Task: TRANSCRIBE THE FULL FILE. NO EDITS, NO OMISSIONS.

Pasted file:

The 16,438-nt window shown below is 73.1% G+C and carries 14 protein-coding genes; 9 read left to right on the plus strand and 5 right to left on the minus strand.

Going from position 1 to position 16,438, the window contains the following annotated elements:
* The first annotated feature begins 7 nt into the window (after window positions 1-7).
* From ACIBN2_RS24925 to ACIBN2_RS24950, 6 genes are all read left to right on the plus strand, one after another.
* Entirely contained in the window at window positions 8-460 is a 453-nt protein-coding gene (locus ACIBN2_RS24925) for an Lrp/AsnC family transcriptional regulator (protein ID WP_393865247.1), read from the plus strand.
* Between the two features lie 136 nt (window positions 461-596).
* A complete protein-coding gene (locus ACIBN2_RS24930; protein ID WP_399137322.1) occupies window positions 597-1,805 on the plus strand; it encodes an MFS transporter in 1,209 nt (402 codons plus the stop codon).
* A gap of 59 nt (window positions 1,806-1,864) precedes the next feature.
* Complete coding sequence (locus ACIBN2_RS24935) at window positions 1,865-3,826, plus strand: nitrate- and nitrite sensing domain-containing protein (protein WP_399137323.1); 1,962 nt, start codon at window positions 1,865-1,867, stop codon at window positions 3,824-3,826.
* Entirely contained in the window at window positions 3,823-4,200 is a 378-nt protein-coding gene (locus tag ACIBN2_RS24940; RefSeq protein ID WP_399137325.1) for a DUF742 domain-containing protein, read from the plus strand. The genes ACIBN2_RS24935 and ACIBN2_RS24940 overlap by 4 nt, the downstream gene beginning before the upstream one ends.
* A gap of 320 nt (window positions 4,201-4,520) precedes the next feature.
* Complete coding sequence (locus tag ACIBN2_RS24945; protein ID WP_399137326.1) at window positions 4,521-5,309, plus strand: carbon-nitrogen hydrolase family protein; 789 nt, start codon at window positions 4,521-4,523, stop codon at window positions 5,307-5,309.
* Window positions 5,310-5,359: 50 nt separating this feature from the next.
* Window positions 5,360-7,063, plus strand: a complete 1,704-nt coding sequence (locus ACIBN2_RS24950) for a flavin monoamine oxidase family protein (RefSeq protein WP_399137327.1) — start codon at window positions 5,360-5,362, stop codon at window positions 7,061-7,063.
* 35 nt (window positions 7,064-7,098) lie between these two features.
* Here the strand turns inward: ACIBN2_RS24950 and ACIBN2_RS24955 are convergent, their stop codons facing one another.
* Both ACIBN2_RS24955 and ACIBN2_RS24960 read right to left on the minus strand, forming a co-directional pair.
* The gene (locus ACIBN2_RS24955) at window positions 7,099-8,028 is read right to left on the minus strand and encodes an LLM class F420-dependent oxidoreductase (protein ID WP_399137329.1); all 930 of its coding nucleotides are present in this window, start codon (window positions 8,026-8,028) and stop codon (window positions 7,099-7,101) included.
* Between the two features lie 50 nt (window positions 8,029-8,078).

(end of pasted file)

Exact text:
The 16,438-nt window shown below is 73.1% G+C and carries 14 protein-coding genes; 9 read left to right on the plus strand and 5 right to left on the minus strand.

Going from position 1 to position 16,438, the window contains the following annotated elements:
* The first annotated feature begins 7 nt into the window (after window positions 1-7).
* From ACIBN2_RS24925 to ACIBN2_RS24950, 6 genes are all read left to right on the plus strand, one after another.
* Entirely contained in the window at window positions 8-460 is a 453-nt protein-coding gene (locus ACIBN2_RS24925) for an Lrp/AsnC family transcriptional regulator (protein ID WP_393865247.1), read from the plus strand.
* Between the two features lie 136 nt (window positions 461-596).
* A complete protein-coding gene (locus ACIBN2_RS24930; protein ID WP_399137322.1) occupies window positions 597-1,805 on the plus strand; it encodes an MFS transporter in 1,209 nt (402 codons plus the stop codon).
* A gap of 59 nt (window positions 1,806-1,864) precedes the next feature.
* Complete coding sequence (locus ACIBN2_RS24935) at window positions 1,865-3,826, plus strand: nitrate- and nitrite sensing domain-containing protein (protein WP_399137323.1); 1,962 nt, start codon at window positions 1,865-1,867, stop codon at window positions 3,824-3,826.
* Entirely contained in the window at window positions 3,823-4,200 is a 378-nt protein-coding gene (locus tag ACIBN2_RS24940; RefSeq protein ID WP_399137325.1) for a DUF742 domain-containing protein, read from the plus strand. The genes ACIBN2_RS24935 and ACIBN2_RS24940 overlap by 4 nt, the downstream gene beginning before the upstream one ends.
* A gap of 320 nt (window positions 4,201-4,520) precedes the next feature.
* Complete coding sequence (locus tag ACIBN2_RS24945; protein ID WP_399137326.1) at window positions 4,521-5,309, plus strand: carbon-nitrogen hydrolase family protein; 789 nt, start codon at window positions 4,521-4,523, stop codon at window positions 5,307-5,309.
* Window positions 5,310-5,359: 50 nt separating this feature from the next.
* Window positions 5,360-7,063, plus strand: a complete 1,704-nt coding sequence (locus ACIBN2_RS24950) for a flavin monoamine oxidase family protein (RefSeq protein WP_399137327.1) — start codon at window positions 5,360-5,362, stop codon at window positions 7,061-7,063.
* 35 nt (window positions 7,064-7,098) lie between these two features.
* Here the strand turns inward: ACIBN2_RS24950 and ACIBN2_RS24955 are convergent, their stop codons facing one another.
* Both ACIBN2_RS24955 and ACIBN2_RS24960 read right to left on the minus strand, forming a co-directional pair.
* The gene (locus ACIBN2_RS24955) at window positions 7,099-8,028 is read right to left on the minus strand and encodes an LLM class F420-dependent oxidoreductase (protein ID WP_399137329.1); all 930 of its coding nucleotides are present in this window, start codon (window positions 8,026-8,028) and stop codon (window positions 7,099-7,101) included.
* Between the two features lie 50 nt (window positions 8,029-8,078).